Article by Kimberly Juhlin, DVM, CVA, Vale Park Animal Hospital
How do you know if your pet needs to be seen by a veterinarian right away?
The first thing to know and be familiar with is what a normal, healthy pet looks like. They have bright, clear eyes with no sign of redness or discharge; clean ears, free of buildup or odor; a mouth with moist, pink gums, free of infection; teeth that have little or no tartar; no swollen, bleeding gums, nor excess bad breath; their breathing should be even and easy, without wheezing, coughing, or discharge from the nose; they should have a shiny coat, with unblemished skin, free of lumps and bumps. A healthy pet is bright and alert, with a normal appetite and thirst. They should have formed bowel movements that are easily passed; Urination that is not urgent or difficult. Urine should be clear and light yellow in color. They should walk, run, jump, sit, stand and lay down without difficulty or lameness.
Anything to the contrary is reason to have a pet checked. But is it a "go to the veterinarian this very minute" emergency?
Some situations that are “must see the vet now” include seizure, loss of consciousness, difficulty standing, excessive unexplained weakness, excessive bleeding, difficulty breathing or excessive coughing. Hint: look at your pet’s gums. They should be pink. If your pet’s gums are very pale, white, purplish or grey, this is a true life threatening emergency. Any suspected poisoning should warrant immediate attention, including anti-freeze (one teaspoon can cause acute kidney failure in a cat or small dog), rodent poisoning, snail bait or ingestion of human medications or chocolate. One Tylenol can cause liver failure in a cat. The decongestants in many anti-histamine medications can be lethal to dogs. Topical insecticides meant for dogs are toxic if applied to cats. Spider bites and stinging insect bites are potentially life threatening, causing milder reactions such as hives, swelling of the face and throat or, less frequently, full blown anaphylaxis, shock and collapse.
After checking your pet’s gums, you could take your pet’s temperature, rectally. This is done by putting a little KY jelly or Vaseline on the tip of the thermometer. Gently insert the thermometer into your pet’s bottom about an inch. The thermometer should slide in easily. After a minute, remove and check the temperature. Normal is between 100 and 102.5 degrees Fahrenheit for dogs and cats; anything below 99 or above 103 is worth a call to the veterinarian right away. Note: if your pet resists this procedure in any way, stop. You will stress your pet and they may bite you.
Sometimes situations that might not seem urgent really are serious. These include eye injuries or allergic reactions, swelling around the face or hives. A single incident of vomiting or diarrhea is not usually cause for concern, but repeated episodes over the space of an hour or day, could indicate a serious problem. Unusual breathing (louder than normal, greater effort taking a breath, excessive panting (+/- drooling), and repeated bouts of coughing) should not be ignored.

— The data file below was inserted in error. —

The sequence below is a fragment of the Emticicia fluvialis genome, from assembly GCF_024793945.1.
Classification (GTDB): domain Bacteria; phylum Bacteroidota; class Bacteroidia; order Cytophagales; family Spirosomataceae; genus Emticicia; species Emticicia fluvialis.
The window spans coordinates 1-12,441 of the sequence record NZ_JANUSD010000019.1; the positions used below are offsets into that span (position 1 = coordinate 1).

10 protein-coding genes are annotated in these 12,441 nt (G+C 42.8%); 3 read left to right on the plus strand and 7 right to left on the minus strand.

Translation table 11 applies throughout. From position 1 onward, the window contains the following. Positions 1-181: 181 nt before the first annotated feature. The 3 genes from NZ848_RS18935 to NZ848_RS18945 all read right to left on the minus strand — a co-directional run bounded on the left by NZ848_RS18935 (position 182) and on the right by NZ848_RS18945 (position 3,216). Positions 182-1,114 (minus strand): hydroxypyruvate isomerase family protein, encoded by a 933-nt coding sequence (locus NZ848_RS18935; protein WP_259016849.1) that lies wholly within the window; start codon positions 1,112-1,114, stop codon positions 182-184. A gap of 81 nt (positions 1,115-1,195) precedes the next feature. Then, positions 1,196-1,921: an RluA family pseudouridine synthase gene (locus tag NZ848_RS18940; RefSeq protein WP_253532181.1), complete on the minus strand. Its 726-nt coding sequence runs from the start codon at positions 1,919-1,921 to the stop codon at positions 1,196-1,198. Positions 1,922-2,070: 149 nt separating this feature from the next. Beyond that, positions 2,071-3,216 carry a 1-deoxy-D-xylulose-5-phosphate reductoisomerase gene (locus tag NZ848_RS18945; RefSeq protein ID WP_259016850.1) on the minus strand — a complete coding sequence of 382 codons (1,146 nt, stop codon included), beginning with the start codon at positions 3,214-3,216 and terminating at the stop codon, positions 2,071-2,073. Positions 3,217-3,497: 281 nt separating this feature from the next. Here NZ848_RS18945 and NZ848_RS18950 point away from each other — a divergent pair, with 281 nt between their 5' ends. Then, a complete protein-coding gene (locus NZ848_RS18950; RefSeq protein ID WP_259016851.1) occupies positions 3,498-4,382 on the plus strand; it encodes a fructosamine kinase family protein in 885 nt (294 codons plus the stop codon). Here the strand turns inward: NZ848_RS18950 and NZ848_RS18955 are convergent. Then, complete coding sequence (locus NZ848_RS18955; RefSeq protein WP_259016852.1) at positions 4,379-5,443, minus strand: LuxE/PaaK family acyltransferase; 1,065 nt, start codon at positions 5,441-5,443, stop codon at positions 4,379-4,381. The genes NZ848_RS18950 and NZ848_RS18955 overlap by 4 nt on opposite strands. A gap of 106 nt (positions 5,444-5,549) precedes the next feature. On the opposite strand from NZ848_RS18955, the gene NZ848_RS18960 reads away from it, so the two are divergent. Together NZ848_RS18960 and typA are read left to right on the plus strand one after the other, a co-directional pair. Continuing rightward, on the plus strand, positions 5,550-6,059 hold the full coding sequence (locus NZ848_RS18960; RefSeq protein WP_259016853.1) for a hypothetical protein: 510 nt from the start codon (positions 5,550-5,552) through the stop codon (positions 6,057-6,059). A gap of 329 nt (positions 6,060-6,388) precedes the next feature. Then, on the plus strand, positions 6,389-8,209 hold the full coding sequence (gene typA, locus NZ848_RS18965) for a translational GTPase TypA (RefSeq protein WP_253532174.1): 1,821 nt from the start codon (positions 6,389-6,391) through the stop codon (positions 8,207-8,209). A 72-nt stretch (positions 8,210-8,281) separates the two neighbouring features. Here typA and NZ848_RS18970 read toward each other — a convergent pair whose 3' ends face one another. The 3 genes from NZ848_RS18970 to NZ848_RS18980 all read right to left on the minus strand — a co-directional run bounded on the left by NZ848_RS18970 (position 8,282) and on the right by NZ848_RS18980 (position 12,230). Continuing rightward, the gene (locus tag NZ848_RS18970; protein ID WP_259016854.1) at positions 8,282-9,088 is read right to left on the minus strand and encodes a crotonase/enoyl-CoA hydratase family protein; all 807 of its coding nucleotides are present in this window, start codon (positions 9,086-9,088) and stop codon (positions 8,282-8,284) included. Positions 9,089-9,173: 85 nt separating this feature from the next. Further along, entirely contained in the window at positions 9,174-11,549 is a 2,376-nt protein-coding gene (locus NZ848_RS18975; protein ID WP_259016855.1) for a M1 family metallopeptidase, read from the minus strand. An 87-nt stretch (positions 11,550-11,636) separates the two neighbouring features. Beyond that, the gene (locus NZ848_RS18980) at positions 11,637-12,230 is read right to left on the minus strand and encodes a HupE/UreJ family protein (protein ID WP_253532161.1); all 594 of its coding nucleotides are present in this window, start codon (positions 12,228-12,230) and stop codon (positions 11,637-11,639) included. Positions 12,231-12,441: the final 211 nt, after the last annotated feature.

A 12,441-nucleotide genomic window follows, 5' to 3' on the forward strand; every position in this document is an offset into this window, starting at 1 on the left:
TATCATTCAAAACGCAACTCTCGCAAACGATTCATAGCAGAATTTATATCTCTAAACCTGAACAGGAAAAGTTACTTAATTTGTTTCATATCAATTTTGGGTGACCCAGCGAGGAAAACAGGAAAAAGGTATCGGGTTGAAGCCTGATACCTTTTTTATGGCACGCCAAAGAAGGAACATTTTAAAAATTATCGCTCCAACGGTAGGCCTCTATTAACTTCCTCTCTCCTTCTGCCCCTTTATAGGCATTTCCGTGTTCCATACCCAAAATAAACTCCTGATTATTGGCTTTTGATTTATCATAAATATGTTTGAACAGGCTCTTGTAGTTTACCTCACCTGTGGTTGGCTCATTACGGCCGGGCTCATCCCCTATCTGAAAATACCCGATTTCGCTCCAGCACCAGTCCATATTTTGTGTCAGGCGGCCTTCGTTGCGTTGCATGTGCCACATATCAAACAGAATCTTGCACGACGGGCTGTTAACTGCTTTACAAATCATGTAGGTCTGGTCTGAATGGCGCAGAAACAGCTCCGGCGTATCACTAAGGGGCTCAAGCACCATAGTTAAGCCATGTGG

In male cats, straining or an inability to urinate, licking their penis frequently or seeming painful in the lower abdomen are signs of urinary obstruction which is a life threatening emergency. Sometimes, straining to have a bowel movement can also require immediate attention, or at least a call to the vet.
Sometimes your pet may appear alright even though they have just sustained a traumatic injury, such as being hit by a car, sustained bite wounds from another animal. Don’t be fooled, even if your pet looks okay, you are well advised to take them to a veterinarian right away. After a trauma, to be checked for internal injuries that could potentially kill them if left untreated. This might include a punctured lung, a bleeding liver, spleen or kidney; or a ruptured bladder. Bite wounds and cuts should be addressed before infection can develop, which begins by 6 hours post contamination. Doing so can help prevent the development of abscesses, address any deep tissue damage and suture the wound closed.
Other situations may not appear to be life-threatening but they potentially are. Animals that are not eating or drinking are often seriously ill. A cat that fails to eat for as little as 48 to 72 hours can develop a fatty liver, leading rapidly to liver failure.
Finally, some conditions are not life threatening but are painful enough to warrant immediate veterinary attention. Painful animal behaviors include panting, labored breathing, lethargy or restlessness, loss of appetite, aggression, hiding, or crying out. These are signs that your pet is very stressed and suffering. It may not be good to wait until your regular veterinarian is available to provide safe and effective pain relief.
Never give human pain relievers to your pet without first consulting a veterinarian. Many human pain relievers are toxic to dogs and cats, causing kidney or liver failure, or life threatening gastrointestinal ulceration.
Important numbers to have posted on your refrigerator and in your mobile phone include:
1. Your primary veterinarian’s phone number
2. North Central Veterinary Emergency Center: (877) 542 2119, (219) 785-7300, 1645 U.S. 421 Westville, IN 46391
3. ASPCA Animal Poison Control: 24 hours a day, 365 days a year.
If you think that your pet may have ingested a potentially poisonous substance, call (888) 426-4435. A $65 consultation fee may be applied to your credit card.
When in doubt, call your veterinarian or local emergency veterinary clinic! It is better to be safe than sorry.